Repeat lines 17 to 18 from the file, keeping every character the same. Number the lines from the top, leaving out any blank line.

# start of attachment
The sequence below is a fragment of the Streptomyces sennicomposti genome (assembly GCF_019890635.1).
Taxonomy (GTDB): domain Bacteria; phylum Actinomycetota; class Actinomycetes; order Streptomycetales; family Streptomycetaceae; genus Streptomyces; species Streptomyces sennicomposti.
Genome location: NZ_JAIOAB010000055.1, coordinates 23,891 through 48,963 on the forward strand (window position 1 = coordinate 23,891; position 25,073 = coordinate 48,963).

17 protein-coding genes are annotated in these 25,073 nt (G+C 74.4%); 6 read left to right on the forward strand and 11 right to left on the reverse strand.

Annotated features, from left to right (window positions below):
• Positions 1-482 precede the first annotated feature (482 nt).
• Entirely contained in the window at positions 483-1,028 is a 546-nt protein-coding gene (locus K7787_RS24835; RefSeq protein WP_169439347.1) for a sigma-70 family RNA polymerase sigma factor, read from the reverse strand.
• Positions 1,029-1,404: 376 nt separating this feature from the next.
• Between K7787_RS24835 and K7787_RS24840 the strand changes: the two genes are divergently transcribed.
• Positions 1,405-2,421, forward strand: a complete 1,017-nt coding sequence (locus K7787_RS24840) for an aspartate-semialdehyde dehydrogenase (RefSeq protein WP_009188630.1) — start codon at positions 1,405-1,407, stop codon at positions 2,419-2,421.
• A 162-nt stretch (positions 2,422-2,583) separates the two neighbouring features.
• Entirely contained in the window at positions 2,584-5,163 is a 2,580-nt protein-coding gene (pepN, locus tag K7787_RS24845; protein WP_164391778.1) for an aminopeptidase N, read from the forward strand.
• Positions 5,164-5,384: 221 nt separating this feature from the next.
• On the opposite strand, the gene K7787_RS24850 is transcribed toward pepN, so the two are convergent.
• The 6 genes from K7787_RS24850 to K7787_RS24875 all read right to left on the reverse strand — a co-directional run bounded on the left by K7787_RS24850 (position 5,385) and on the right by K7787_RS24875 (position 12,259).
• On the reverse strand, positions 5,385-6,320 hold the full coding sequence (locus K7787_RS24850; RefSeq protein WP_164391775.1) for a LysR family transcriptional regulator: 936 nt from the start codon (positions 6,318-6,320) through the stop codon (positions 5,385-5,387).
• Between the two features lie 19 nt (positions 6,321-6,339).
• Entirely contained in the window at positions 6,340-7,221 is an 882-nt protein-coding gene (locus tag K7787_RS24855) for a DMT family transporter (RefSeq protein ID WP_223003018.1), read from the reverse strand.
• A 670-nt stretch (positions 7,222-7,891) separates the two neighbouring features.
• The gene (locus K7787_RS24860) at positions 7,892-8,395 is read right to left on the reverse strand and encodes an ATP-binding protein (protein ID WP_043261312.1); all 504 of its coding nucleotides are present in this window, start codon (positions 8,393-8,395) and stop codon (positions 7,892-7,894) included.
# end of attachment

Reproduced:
• Between the two features lie 19 nt (positions 6,321-6,339).
• Entirely contained in the window at positions 6,340-7,221 is an 882-nt protein-coding gene (locus tag K7787_RS24855) for a DMT family transporter (RefSeq protein ID WP_223003018.1), read from the reverse strand.